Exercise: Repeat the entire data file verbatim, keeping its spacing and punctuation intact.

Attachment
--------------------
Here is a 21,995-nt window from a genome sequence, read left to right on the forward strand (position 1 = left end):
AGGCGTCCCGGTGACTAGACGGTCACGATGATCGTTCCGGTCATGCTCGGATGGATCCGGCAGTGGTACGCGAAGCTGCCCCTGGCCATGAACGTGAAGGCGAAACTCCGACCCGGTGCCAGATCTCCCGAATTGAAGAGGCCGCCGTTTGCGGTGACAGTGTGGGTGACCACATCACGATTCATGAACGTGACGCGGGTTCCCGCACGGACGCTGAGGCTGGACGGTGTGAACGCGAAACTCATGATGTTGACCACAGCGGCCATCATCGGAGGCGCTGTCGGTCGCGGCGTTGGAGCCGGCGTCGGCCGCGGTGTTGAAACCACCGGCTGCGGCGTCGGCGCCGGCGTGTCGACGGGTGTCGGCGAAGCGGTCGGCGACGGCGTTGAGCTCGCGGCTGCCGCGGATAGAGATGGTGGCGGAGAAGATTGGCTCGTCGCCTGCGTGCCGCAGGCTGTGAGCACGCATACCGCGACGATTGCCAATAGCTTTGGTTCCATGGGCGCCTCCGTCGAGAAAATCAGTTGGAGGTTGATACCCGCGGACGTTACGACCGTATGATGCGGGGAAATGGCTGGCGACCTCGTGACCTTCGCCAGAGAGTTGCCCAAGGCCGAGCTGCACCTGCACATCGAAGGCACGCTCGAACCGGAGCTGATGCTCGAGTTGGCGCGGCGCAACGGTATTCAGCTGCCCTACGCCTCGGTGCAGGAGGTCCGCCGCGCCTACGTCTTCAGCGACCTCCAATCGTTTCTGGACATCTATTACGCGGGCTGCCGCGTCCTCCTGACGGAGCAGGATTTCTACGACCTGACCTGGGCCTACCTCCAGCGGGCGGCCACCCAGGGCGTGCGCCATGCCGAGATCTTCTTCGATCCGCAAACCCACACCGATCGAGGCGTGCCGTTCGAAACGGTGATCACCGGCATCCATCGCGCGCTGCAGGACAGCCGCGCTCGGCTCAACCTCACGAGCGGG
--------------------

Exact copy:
Here is a 21,995-nt window from a genome sequence, read left to right on the forward strand (position 1 = left end):
AGGCGTCCCGGTGACTAGACGGTCACGATGATCGTTCCGGTCATGCTCGGATGGATCCGGCAGTGGTACGCGAAGCTGCCCCTGGCCATGAACGTGAAGGCGAAACTCCGACCCGGTGCCAGATCTCCCGAATTGAAGAGGCCGCCGTTTGCGGTGACAGTGTGGGTGACCACATCACGATTCATGAACGTGACGCGGGTTCCCGCACGGACGCTGAGGCTGGACGGTGTGAACGCGAAACTCATGATGTTGACCACAGCGGCCATCATCGGAGGCGCTGTCGGTCGCGGCGTTGGAGCCGGCGTCGGCCGCGGTGTTGAAACCACCGGCTGCGGCGTCGGCGCCGGCGTGTCGACGGGTGTCGGCGAAGCGGTCGGCGACGGCGTTGAGCTCGCGGCTGCCGCGGATAGAGATGGTGGCGGAGAAGATTGGCTCGTCGCCTGCGTGCCGCAGGCTGTGAGCACGCATACCGCGACGATTGCCAATAGCTTTGGTTCCATGGGCGCCTCCGTCGAGAAAATCAGTTGGAGGTTGATACCCGCGGACGTTACGACCGTATGATGCGGGGAAATGGCTGGCGACCTCGTGACCTTCGCCAGAGAGTTGCCCAAGGCCGAGCTGCACCTGCACATCGAAGGCACGCTCGAACCGGAGCTGATGCTCGAGTTGGCGCGGCGCAACGGTATTCAGCTGCCCTACGCCTCGGTGCAGGAGGTCCGCCGCGCCTACGTCTTCAGCGACCTCCAATCGTTTCTGGACATCTATTACGCGGGCTGCCGCGTCCTCCTGACGGAGCAGGATTTCTACGACCTGACCTGGGCCTACCTCCAGCGGGCGGCCACCCAGGGCGTGCGCCATGCCGAGATCTTCTTCGATCCGCAAACCCACACCGATCGAGGCGTGCCGTTCGAAACGGTGATCACCGGCATCCATCGCGCGCTGCAGGACAGCCGCGCTCGGCTCAACCTCACGAGCGGG